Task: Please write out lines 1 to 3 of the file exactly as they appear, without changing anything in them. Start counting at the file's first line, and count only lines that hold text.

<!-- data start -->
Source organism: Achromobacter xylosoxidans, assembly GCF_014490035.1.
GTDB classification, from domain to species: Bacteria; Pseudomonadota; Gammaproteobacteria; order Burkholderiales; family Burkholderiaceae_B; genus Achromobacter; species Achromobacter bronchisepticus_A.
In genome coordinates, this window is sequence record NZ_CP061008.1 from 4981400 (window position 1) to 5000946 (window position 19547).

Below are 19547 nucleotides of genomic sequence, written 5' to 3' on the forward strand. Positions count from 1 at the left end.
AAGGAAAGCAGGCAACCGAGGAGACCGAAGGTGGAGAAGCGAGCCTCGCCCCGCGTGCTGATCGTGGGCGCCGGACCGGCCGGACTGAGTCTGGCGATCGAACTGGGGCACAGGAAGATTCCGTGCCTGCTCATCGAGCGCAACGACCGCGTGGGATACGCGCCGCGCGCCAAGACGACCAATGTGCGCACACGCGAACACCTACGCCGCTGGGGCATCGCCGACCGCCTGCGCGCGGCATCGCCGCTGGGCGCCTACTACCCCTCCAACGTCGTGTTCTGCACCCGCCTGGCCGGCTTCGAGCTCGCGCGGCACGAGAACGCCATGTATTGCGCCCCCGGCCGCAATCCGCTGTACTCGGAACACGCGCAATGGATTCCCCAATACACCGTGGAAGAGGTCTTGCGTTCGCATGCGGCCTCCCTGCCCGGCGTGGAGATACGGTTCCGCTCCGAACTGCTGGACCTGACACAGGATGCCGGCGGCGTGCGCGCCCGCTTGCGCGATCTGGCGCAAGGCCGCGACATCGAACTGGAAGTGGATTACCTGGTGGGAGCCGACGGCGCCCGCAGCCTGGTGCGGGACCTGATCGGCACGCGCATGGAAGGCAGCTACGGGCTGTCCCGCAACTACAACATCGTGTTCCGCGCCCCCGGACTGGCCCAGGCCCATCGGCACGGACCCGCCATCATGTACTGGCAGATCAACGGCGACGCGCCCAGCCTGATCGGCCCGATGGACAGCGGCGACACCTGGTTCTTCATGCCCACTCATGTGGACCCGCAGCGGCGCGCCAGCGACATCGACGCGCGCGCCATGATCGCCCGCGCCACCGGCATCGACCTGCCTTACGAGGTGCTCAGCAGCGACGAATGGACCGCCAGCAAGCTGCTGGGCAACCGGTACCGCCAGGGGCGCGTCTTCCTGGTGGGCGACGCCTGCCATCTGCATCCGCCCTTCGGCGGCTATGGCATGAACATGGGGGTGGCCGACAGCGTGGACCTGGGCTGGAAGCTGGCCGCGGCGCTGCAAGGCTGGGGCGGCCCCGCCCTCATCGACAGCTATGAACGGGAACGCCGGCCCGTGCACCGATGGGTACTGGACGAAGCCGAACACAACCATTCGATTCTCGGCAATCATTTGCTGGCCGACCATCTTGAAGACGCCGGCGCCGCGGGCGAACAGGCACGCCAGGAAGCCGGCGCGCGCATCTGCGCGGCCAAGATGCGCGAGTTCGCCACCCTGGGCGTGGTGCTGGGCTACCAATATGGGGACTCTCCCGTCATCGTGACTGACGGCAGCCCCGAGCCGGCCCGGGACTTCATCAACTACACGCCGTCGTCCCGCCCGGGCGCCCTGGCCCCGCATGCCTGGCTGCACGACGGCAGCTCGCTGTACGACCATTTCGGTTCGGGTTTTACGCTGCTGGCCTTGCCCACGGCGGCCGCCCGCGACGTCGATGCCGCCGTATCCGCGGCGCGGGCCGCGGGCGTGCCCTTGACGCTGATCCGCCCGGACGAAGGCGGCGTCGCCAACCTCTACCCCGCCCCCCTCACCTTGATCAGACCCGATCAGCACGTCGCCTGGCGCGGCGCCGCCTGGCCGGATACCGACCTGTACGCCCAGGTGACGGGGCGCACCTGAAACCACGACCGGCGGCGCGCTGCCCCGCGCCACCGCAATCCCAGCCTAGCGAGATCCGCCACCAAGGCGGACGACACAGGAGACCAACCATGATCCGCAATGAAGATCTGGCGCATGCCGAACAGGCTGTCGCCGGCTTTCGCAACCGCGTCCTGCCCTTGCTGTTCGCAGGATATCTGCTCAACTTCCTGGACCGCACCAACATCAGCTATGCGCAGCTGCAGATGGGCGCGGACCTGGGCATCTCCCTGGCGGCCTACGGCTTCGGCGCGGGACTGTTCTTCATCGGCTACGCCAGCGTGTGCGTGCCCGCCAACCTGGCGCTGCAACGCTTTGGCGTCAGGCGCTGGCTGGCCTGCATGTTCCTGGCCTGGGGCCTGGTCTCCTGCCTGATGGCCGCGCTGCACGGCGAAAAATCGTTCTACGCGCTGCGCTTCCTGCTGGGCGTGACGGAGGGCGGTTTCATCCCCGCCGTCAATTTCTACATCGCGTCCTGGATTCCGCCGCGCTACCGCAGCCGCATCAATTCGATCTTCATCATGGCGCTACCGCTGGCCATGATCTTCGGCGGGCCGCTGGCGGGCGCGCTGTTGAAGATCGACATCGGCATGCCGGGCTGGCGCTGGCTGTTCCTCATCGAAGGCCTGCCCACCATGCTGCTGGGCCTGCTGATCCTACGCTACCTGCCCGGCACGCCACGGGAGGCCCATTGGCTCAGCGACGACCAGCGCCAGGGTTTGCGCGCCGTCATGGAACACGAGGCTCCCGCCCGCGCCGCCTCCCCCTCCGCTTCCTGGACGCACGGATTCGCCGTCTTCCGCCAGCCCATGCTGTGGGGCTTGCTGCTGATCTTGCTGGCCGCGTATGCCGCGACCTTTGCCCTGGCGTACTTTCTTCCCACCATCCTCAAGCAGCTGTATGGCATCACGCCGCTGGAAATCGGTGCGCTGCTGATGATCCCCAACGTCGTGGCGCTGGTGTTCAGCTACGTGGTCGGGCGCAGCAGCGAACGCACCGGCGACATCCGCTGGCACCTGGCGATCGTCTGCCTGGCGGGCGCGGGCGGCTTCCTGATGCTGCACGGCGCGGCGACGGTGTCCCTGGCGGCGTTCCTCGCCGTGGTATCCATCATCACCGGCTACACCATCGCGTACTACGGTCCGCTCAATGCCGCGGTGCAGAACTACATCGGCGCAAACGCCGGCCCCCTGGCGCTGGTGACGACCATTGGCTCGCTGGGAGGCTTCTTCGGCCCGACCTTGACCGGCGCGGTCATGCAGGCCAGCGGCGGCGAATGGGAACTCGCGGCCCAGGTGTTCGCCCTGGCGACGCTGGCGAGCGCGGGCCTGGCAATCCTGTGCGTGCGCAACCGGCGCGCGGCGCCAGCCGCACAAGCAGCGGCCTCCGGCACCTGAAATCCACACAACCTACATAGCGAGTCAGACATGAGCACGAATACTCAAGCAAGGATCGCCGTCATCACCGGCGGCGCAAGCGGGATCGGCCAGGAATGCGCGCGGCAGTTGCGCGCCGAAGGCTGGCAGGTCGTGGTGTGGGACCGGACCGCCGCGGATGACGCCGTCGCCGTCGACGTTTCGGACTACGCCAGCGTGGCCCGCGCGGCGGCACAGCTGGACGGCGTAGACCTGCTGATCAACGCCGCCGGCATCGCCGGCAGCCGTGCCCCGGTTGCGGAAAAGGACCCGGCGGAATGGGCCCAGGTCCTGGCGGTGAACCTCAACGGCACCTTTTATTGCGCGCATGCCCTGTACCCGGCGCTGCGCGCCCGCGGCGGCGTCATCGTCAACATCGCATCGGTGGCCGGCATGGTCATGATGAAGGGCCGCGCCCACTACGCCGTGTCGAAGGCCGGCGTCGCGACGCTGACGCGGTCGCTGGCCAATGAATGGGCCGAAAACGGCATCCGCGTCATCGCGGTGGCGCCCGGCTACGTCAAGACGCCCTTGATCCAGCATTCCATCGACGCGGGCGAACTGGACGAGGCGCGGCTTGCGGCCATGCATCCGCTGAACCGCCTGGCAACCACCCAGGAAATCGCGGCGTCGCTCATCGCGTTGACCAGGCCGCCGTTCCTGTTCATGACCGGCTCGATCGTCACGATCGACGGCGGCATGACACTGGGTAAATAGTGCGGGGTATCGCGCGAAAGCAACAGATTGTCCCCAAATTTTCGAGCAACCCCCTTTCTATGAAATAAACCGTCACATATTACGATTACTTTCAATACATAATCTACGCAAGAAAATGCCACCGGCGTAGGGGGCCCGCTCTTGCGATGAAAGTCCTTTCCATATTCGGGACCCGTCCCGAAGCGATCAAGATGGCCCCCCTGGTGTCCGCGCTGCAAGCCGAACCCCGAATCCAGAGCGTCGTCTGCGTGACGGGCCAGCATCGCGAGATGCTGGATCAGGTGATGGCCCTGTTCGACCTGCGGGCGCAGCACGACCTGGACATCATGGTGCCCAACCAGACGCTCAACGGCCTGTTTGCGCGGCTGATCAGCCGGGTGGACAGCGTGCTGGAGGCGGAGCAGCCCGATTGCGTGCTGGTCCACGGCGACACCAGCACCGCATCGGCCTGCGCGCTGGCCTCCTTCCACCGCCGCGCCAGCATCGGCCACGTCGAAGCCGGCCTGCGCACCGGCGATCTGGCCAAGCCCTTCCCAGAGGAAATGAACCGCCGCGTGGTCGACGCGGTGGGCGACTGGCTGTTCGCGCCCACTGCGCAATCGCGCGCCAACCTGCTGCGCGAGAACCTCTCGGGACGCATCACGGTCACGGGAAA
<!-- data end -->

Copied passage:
Source organism: Achromobacter xylosoxidans, assembly GCF_014490035.1.
GTDB classification, from domain to species: Bacteria; Pseudomonadota; Gammaproteobacteria; order Burkholderiales; family Burkholderiaceae_B; genus Achromobacter; species Achromobacter bronchisepticus_A.
In genome coordinates, this window is sequence record NZ_CP061008.1 from 4981400 (window position 1) to 5000946 (window position 19547).